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[Updated at 4:00 p.m. ET] The U.S. Geological Survey has again revised the magnitude of the Mexican quake, down to 7.4.
[Updated at 3:29 p.m. ET] Though the epicenter was about 175 miles from Mexico City, earthquakes are a frightening experience for the city's more than 20 million residents of Mexico City. About 10,000 people perished in a massive quake in 1985.
The city, built on volcanic ash and clay, is particularly vulnerable to temblors.
[Updated at 3:17 p.m. ET] Local authorities in Guerrero state have reported aftershocks, while residents in Oaxaca and Guerrero states and the eastern state of Veracruz reported that phone service had been knocked out in their areas.
[Updated at 3:12 p.m. ET] Pascal Clemens, a businessman in Acapulco, says he has lived in the city for 17 years, and Tuesday's earthquake was in the top five of those he's experienced in that time.
It was "a pretty strong one," he said.
[Updated at 3:03 p.m. ET] A real estate agent in Acapulco told CNN International that he was in an office building when the quake hit. He said that the area has felt tremors for a while now, â€śbut not strong like this one.â€ť
Footage in Mexico City showed people milling around outside office buildings moments after evacuating.
[Updated at 2:42 p.m. ET] Â Tourists and residents told CNN they felt the earthquake in the resort city of Acapulco, which, according to the U.S. Geological Survey, is about 120 miles west of the epicenter.
Mexican President Felipe Calderon said in a Twitter post that there were no immediate reports of serious damage.
In Mexico City, Mayor Marcelo Ebrard sent tweets saying there was no visible damage in the capital and that the sprawling city's strategic services and water system were functioning.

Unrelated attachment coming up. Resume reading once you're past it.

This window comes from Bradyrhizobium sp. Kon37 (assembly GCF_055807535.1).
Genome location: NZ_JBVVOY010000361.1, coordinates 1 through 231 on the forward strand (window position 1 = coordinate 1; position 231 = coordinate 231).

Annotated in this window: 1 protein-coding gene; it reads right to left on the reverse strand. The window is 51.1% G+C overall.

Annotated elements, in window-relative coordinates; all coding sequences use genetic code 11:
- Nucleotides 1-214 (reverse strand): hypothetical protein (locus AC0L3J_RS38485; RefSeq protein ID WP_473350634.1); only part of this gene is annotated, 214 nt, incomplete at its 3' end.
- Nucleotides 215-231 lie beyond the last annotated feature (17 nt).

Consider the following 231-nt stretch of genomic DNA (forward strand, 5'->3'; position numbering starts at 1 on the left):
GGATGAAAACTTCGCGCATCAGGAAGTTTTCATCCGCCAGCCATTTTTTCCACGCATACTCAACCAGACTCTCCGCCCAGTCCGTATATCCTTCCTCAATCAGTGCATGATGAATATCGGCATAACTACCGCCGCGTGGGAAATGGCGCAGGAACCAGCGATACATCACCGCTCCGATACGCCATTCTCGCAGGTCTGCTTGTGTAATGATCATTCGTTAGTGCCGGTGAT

Regardless, he tweeted, numerous buildings were being evacuated.
[Updated at 2:33 p.m. ET] Eleven miles is about the same depth as the devastating Haitian quake of 2010, according to CNN meteorologist Chad Myers, who said the region can expect aftershocks.
The epicenter was about 15 miles east of Ometepec in the Guerrero region, according to the U.S. Geological Survey.
There were no immediate reports of damage or injuries.
[Updated at 2:28 p.m. ET] Updated information from the U.S. Geological Survey indicates it was a 7.6-magnitude earthquake. It struck at a depth of almost 11 miles.
[Updated at 2:24 p.m. ET] CNN's Nick Parker in Mexico City said the earthquake lasted about 10 or 15 seconds.
"The room I was in rattled. A few vases rattled around," he said.
[Updated at 2:21 p.m. ET] The U.S. Geological Survey is reporting that the temblor that struck the Mexican capital registered a preliminary magnitude of 7.9.
It struck in the Guerrero region, with its epicenter about 92 miles west of Oaxaca and about 120 miles east of Acapulco.
[Posted at 2:16 p.m. ET] Residents rushed into the streets of Mexico City on Tuesday after a strong earthquake hit.Read CNN's full coverage of the earthquake in Mexico